Category Archives: communication philosophy

Google’s branding clinic: 3 reasons why its new Chrome spot works

The web is … well, that’s obvious, isn’t it? The web is what you make of it. It’s amazingly informative and blazingly deceptive. And increasingly, it’s video. Which is the point of Google’s new spot. Why does Google hope to build its brand — and its YouTube viewership, Chrome browser usage, and search engine business…

Postmodern love story

If the watchword of postmodern thinking is fragmentation, then I just found the great postmodern love story: Split screen – a love story. Very nicely conceived and executed, even for those of us who don’t know our London geogoraphy. Splitscreen: A Love Story from JW Griffiths on Vimeo.

Still loving stills, but appreciating the authenticity of video

It seems to me, on balance, that high-def video ought to be the medium of choice whenever a company wants to convey gravitas and credibility; small video cameras are the best way to deliver photo-journalistic impressions. For dramatic storytelling, cinema is still the king… But for sheer artistic impact and the crystallization of imagination or reality, still images have regained a lofty place near the center of the visual pantheon.

Motivation, Hollywood style

Lots of my favorite movies illustrate motivation principles. Runaway Jury, A Civil Action, The Insider, The Rainmaker, Quiz Show. Documentaries that fail at motivation include An Inconvenient Truth and Sicko.

Appreciating the Audience

The most important part of successful communication is to appreciate the audience. Hillman Curtis styles it, “Eat the Audience”. It means to know, to have empathy for. It also means to honor, or value their perspective, their biases, and their preferences. And it means to understand and have emotional intelligence regarding how our own perspectives…

There's no debate: there are lots of advertising strategies that work

I once had a gig teaching debate and classical rhetoric to high school students. The neat thing about policy debate is that you have to see and present both sides of every issue. Not just grasp both sides: see both sides, believe both sides. You can’t debate effectively if you’re just a cynical mouthpiece for…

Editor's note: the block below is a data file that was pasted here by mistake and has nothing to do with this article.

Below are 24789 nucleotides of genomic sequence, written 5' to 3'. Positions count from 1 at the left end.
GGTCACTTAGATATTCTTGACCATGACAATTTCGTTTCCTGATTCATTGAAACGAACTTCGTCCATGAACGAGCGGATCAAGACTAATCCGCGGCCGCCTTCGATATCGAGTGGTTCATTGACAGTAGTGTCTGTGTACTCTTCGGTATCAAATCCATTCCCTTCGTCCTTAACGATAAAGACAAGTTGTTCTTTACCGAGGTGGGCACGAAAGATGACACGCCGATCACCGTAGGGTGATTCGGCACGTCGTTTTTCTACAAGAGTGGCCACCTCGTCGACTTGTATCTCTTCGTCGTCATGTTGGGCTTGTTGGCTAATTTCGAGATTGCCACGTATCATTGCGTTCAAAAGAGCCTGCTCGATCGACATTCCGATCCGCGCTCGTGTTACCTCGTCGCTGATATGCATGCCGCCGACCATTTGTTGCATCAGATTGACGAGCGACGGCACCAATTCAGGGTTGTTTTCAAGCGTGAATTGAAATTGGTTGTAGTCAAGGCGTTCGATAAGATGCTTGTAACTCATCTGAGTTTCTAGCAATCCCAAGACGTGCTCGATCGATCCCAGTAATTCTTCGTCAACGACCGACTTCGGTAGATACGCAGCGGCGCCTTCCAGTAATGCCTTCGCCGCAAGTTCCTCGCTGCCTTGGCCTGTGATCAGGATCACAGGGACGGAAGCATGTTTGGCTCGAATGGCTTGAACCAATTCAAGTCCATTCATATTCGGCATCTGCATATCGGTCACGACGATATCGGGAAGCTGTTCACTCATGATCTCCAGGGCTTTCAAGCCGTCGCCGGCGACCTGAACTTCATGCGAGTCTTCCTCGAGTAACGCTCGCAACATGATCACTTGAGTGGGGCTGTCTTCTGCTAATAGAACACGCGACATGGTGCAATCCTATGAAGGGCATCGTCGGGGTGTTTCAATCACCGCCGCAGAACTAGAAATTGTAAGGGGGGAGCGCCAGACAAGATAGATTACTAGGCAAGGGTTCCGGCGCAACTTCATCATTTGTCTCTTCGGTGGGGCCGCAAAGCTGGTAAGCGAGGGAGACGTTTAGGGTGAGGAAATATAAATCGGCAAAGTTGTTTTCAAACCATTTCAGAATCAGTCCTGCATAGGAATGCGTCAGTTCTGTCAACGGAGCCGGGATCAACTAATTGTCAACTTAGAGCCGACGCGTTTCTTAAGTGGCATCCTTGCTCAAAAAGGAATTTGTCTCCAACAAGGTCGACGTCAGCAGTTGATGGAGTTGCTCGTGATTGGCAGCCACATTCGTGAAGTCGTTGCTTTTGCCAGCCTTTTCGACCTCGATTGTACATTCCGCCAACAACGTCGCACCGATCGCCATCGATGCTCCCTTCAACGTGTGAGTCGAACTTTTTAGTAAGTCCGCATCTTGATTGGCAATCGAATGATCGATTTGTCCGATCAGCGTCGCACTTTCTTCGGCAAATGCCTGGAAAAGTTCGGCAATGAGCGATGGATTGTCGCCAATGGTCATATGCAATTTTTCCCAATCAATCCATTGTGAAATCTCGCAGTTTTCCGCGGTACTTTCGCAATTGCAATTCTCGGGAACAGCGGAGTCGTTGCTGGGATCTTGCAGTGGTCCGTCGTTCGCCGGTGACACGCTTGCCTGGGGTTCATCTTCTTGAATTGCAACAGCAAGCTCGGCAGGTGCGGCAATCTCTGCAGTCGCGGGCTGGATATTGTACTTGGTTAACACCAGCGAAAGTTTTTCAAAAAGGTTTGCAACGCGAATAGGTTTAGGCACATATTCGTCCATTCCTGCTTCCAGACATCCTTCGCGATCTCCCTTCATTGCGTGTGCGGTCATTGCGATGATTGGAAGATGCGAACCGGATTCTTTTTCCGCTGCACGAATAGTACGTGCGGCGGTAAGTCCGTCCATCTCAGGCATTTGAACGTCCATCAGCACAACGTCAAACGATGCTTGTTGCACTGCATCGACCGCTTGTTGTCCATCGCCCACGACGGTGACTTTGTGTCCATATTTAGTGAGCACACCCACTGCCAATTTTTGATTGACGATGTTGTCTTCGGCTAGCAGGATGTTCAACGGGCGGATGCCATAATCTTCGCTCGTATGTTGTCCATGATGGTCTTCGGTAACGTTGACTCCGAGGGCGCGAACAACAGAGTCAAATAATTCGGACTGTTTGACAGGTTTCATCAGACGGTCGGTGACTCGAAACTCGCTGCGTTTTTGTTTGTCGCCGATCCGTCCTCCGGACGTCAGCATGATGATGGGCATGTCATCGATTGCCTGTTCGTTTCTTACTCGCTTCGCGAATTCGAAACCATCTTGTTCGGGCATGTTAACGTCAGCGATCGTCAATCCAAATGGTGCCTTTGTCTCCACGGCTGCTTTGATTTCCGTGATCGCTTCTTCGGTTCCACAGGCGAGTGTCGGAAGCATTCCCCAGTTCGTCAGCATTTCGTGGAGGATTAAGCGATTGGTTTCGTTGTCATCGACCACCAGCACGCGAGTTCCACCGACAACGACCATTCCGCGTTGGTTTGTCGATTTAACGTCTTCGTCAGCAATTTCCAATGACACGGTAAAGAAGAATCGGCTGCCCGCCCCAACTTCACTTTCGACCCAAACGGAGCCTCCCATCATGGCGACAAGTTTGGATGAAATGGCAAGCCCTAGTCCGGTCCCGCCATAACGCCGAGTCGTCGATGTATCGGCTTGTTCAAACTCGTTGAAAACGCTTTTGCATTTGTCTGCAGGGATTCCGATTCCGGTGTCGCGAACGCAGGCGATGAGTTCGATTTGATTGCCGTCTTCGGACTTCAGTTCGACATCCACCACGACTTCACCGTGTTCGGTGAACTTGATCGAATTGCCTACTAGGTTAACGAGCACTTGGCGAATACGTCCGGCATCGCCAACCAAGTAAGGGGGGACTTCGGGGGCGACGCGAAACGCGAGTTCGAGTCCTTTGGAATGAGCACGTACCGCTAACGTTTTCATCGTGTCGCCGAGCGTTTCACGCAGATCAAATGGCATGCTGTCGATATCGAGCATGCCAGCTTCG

The Three M's of Motivation – part 1: Cross the Moat

As part of my ICAA presentation on “Using Video: When it’s powerful, when it’s not”, I first talked about how we think and what motivates us. To set it up I used a clip of a little boy who I had interviewed. I asked him, “If you could change the world, what would you change?”…

Picasso on Van Gogh

Picasso on Van Gogh: “There are painters who transform the sun into a yellow spot, but there are others who, thanks to their art and intelligence, transform a yellow spot into the sun.” Van Gogh on Kindig: Posted via email from ztoryteller’s posterous

Modern video falls flat in a postmodern world

One reason why video usually fails to motivate people is that its user still holds the Modern flat-earth concept of authoritative messages: The communication style here is to present an audience with a complete perspective. No questions except rhetorical ones. In preparation for my talk I spent an hour perusing the web for fundraising videos,…

Starbucks: fighting a land war in Asia

When a person adapts to the times, they’re seen as progressive… becoming more “highly evolved”. When a company whose brand is as highly evolved as Starbucks adapts to the times, they run the risk of appearing shifty. That’s what Starbucks is facing, as has been widely reported in the press and blogosphere. At issue is…